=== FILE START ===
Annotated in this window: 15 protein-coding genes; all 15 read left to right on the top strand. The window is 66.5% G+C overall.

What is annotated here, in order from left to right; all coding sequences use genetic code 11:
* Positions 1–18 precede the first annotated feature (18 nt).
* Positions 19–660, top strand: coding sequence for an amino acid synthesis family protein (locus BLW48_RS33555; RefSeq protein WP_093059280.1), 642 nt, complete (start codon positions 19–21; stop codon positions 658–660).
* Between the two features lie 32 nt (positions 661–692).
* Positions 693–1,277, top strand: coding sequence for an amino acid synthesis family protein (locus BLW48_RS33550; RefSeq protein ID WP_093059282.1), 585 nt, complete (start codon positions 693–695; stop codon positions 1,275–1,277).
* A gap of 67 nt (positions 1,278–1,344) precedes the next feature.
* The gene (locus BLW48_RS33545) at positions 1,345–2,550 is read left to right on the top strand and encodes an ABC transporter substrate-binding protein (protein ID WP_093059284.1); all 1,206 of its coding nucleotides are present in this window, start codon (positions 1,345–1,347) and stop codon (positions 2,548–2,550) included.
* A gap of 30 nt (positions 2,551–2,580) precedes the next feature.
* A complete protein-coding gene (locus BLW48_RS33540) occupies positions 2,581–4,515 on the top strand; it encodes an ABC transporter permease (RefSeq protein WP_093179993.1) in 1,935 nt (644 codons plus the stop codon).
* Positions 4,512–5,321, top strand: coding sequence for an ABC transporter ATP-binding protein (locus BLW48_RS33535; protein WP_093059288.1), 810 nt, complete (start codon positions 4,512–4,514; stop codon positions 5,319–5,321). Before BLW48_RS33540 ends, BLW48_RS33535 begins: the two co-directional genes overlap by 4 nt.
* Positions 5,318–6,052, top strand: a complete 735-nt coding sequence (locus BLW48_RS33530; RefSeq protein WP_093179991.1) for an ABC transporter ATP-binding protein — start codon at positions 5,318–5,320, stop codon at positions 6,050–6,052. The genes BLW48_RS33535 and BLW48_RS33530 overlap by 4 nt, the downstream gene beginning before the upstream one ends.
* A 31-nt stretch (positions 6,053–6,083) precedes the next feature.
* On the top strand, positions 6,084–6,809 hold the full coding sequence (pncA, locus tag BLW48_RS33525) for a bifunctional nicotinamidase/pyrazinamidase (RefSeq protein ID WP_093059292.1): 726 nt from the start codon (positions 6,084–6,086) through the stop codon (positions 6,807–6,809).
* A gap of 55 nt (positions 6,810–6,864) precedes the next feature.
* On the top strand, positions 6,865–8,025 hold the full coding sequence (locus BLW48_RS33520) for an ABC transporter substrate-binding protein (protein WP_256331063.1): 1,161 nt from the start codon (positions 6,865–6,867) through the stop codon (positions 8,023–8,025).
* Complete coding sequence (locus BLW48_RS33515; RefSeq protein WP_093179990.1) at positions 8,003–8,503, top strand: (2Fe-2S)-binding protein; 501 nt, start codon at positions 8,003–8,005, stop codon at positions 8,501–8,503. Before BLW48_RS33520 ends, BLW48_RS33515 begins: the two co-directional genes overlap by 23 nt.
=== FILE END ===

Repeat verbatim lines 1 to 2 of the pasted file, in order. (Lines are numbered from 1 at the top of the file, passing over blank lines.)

Annotated in this window: 15 protein-coding genes; all 15 read left to right on the top strand. The window is 66.5% G+C overall.

What is annotated here, in order from left to right; all coding sequences use genetic code 11: